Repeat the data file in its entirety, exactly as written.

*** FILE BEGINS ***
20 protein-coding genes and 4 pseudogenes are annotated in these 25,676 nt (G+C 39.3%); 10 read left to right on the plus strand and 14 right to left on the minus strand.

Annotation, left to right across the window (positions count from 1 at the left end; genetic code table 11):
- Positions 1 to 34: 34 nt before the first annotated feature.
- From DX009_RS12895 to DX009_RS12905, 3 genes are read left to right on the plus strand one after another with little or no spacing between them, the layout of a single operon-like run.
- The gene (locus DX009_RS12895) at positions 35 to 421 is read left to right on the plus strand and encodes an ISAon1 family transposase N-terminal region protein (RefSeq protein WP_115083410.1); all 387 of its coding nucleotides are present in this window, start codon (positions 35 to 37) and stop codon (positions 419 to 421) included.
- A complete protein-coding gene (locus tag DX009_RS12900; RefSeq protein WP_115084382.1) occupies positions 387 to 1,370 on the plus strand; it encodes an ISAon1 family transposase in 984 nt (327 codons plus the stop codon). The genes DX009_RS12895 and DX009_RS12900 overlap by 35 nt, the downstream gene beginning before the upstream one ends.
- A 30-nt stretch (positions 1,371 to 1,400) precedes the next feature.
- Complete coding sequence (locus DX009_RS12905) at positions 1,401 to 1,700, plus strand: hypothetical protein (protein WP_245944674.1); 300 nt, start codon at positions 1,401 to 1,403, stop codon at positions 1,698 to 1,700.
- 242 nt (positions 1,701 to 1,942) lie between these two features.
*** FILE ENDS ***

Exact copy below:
20 protein-coding genes and 4 pseudogenes are annotated in these 25,676 nt (G+C 39.3%); 10 read left to right on the plus strand and 14 right to left on the minus strand.

Annotation, left to right across the window (positions count from 1 at the left end; genetic code table 11):
- Positions 1 to 34: 34 nt before the first annotated feature.
- From DX009_RS12895 to DX009_RS12905, 3 genes are read left to right on the plus strand one after another with little or no spacing between them, the layout of a single operon-like run.
- The gene (locus DX009_RS12895) at positions 35 to 421 is read left to right on the plus strand and encodes an ISAon1 family transposase N-terminal region protein (RefSeq protein WP_115083410.1); all 387 of its coding nucleotides are present in this window, start codon (positions 35 to 37) and stop codon (positions 419 to 421) included.
- A complete protein-coding gene (locus tag DX009_RS12900; RefSeq protein WP_115084382.1) occupies positions 387 to 1,370 on the plus strand; it encodes an ISAon1 family transposase in 984 nt (327 codons plus the stop codon). The genes DX009_RS12895 and DX009_RS12900 overlap by 35 nt, the downstream gene beginning before the upstream one ends.
- A 30-nt stretch (positions 1,371 to 1,400) precedes the next feature.
- Complete coding sequence (locus DX009_RS12905) at positions 1,401 to 1,700, plus strand: hypothetical protein (protein WP_245944674.1); 300 nt, start codon at positions 1,401 to 1,403, stop codon at positions 1,698 to 1,700.
- 242 nt (positions 1,701 to 1,942) lie between these two features.